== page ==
Announcement: FY2016 COC Grant Application Materials Submitted



The FY2016 COC Consolidated Grant Application and Priority Listing were submitted to the Department of Housing and Urban Development (HUD) on September 12, 2016. Please see the two links below to view those submissions. The Consolidated Grant Application document includes information on the 21 renewal and bonus applications submitted to HUD. The Priority Listing document then breaks down each of the 21 applications by Tier 1 and 2 Priority, having already been ranked and scored by members of the CoC Governance Commission.


Applications, Ranking & Scoring: A Community Grant Update

By Robbie Conrad & Dawn Gilman


It’s been a busy time as the past two months have involved multiple application submissions, ranking, scoring, and more for a large number of grants. It is easy to get overwhelmed by where we are in the process of each grant. This Community Grant Update provides clarity on the grant cycles currently being worked through, as well as the status of where we are as a community for each grant.

Department of Children and Families (DCF) Grants

  • There are three grants through the Department of Children and Families for which the community is currently in various stages of the application process: the Challenge Grant, the Emergency Services Grant (ESG), and Temporary Assistance for Needy Families (TANF). All applications are submitted to Changing Homelessness, who in turn presents an application to DCF as it is the only eligible applicant according to DCF policies.


  • The ESG State grant applications were received by Changing Homelessness from four agencies: Barnabas, Community Connections, Micah’s Place, and Salvation Army. This grant is for Clay and Nassau counties only. The Grant Review Team met in mid-May 2016 for ranking and scoring of the applications. On the team were both Lili High and Sabrina Cluesman. Changing Homelessness submitted the overall application to DCF on June 6, 2016, and the community has been preliminarily awarded.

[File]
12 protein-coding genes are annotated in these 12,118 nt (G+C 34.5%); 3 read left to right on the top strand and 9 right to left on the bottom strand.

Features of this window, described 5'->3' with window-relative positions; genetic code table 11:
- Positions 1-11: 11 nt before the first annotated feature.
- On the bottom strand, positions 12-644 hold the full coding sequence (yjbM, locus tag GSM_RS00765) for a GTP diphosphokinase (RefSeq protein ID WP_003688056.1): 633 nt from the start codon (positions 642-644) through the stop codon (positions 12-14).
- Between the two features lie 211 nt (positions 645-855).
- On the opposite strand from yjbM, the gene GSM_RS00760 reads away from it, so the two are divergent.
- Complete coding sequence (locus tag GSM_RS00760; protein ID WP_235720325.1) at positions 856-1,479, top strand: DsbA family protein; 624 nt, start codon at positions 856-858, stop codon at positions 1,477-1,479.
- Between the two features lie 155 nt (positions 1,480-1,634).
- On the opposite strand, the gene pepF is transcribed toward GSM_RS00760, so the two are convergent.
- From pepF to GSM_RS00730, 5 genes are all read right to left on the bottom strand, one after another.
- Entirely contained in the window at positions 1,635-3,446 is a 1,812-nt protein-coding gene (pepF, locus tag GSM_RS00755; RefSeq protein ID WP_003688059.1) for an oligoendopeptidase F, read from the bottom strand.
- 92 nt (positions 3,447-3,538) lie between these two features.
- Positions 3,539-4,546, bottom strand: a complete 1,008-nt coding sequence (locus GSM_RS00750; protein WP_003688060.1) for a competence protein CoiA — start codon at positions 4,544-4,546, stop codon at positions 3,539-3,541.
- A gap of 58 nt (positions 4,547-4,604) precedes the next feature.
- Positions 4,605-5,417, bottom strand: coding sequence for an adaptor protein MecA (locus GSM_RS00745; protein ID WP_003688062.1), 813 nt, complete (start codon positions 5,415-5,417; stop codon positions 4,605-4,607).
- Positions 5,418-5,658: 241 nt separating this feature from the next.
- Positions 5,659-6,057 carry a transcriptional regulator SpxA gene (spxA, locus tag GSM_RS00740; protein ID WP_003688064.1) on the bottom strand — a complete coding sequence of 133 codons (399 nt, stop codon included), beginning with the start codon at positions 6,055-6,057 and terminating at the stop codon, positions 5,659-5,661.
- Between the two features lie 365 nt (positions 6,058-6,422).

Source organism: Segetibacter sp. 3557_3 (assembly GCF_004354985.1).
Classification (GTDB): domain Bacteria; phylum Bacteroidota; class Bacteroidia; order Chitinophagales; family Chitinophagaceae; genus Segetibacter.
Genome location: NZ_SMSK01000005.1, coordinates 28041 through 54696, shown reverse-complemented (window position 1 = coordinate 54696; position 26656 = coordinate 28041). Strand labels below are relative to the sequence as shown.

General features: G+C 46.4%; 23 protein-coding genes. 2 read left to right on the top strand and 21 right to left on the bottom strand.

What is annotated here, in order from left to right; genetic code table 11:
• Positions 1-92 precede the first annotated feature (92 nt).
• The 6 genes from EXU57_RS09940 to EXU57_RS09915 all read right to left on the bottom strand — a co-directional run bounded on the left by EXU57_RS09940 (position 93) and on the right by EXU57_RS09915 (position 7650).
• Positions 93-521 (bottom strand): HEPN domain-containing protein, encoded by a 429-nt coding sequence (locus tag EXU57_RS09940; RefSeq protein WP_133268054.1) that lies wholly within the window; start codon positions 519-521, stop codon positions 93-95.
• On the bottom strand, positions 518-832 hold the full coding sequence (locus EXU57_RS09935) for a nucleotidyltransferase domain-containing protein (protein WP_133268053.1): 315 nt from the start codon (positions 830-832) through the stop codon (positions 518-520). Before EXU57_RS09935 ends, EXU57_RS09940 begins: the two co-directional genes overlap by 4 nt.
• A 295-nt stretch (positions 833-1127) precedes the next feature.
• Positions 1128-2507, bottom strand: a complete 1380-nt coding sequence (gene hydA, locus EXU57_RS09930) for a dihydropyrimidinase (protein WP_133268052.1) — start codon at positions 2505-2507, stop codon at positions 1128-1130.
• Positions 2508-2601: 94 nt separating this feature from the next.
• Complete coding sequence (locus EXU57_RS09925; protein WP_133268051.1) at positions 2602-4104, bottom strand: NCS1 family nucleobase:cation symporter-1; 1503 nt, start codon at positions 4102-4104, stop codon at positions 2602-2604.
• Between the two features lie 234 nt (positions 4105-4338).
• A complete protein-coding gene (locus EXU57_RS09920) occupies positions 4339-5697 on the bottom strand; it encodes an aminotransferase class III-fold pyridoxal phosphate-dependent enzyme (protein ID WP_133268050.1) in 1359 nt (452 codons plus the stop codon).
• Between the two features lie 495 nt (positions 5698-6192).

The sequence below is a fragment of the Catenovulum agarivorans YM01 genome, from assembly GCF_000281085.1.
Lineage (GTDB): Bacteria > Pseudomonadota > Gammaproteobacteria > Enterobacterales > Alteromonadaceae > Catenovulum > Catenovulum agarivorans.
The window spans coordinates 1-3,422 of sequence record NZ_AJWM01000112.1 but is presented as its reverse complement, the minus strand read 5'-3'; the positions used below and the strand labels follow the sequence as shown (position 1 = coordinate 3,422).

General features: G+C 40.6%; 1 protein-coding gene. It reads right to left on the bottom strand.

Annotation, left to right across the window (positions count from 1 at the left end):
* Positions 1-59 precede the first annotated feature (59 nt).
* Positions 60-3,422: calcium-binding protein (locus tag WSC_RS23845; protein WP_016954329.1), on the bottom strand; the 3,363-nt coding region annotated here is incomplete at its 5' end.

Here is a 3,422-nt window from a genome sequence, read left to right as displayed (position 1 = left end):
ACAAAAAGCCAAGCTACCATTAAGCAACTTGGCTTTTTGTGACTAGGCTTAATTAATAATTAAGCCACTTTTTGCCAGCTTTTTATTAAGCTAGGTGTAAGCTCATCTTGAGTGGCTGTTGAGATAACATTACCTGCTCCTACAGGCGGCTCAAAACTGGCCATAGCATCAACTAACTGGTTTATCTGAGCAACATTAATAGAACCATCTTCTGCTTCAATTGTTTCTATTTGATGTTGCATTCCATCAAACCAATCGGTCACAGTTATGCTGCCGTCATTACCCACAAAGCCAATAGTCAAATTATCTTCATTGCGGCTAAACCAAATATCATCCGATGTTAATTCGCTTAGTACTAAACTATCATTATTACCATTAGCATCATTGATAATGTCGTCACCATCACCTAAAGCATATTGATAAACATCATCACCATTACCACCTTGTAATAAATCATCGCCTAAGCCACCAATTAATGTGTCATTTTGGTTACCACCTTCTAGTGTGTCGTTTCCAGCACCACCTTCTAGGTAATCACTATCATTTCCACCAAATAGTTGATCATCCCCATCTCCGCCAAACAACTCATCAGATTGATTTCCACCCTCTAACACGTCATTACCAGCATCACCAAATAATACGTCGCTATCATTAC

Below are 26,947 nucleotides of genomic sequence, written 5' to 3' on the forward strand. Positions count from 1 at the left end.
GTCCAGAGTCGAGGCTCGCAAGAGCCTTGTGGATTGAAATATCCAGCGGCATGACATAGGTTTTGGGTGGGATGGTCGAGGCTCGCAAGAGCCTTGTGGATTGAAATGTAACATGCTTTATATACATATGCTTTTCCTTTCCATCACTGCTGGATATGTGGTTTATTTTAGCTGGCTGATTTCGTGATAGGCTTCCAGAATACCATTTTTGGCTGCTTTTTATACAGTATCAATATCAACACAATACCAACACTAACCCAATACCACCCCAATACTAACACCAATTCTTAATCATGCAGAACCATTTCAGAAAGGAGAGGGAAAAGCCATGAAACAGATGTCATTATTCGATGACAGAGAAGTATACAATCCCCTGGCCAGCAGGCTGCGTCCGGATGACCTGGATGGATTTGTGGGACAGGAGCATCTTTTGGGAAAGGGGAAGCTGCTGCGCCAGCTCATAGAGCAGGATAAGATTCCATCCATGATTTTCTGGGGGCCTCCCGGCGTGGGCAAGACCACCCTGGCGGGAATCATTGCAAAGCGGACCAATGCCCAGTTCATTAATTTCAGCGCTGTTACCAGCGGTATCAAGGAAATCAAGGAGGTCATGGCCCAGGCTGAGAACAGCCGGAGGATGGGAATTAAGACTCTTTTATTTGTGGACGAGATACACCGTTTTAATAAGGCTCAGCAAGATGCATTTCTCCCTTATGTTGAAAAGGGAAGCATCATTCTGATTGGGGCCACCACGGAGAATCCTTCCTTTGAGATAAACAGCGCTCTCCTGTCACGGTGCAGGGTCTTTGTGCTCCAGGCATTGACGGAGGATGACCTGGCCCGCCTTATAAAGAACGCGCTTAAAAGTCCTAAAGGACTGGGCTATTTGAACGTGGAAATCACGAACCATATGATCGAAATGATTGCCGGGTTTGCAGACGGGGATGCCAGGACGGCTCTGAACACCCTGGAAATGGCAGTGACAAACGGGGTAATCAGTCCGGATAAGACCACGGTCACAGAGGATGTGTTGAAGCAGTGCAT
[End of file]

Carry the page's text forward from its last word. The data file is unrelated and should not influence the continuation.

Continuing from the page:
• The TANF grant application window opened in June 2016 with the goal of selecting one agency to receive DCF funds in the amount of $70,000. The application was submitted to DCF by Changing Homelessness on June 30, 2016 after the Grant Review Team determined Catholic Charities was ranked and scored the highest out of all three applicants. The team was made up of Carl Falconer, Joe Johnson, Larry Gonzales and John Wright. The Catholic Charities application was designed for projects not just involving emergency assistance for clients, but for food, connection to benefits and referrals to workforce development for employment opportunities. Our community has not received a preliminary TANF award as of this time.


  • The Challenge grant applications were submitted to Changing Homelessness on July 26. The ranking and scoring by the Grant Review Team took place on August 1. The team was comprised of Teri Ketchum and Carl Falconer. The six applications from Ability Housing, Barnabas, CHI (Diversion Program – Sulzbacher and MHRC), JASMYN, Salvation Army and Mental Health America were all approved, with minor revisions to meet the $300,000 budget. The application to the state was submitted by Changing Homelessness on August 9th and the anticipated date to post notice of grants awarded by the State is September 2, 2016. When more information is available, it will be immediately provided to the community.



  • The Emergency Food and Shelter Program (EFSP) is a grant run by the Federal Emergency Management Agency (FEMA). The grant monies for this program were specifically allocated by Congress for agency projects ranging from funding mass shelters to providing meal services to clients. In total, Duval County was allotted $461,437, which includes administrative costs.


  • The ranking and scoring of the twelve applications received was completed in mid-August and the agencies’ revised applications are due back on Thursday, August 18th. The applications will then be submitted collectively to FEMA by Changing Homelessness, as the agency is the designated lead for submissions.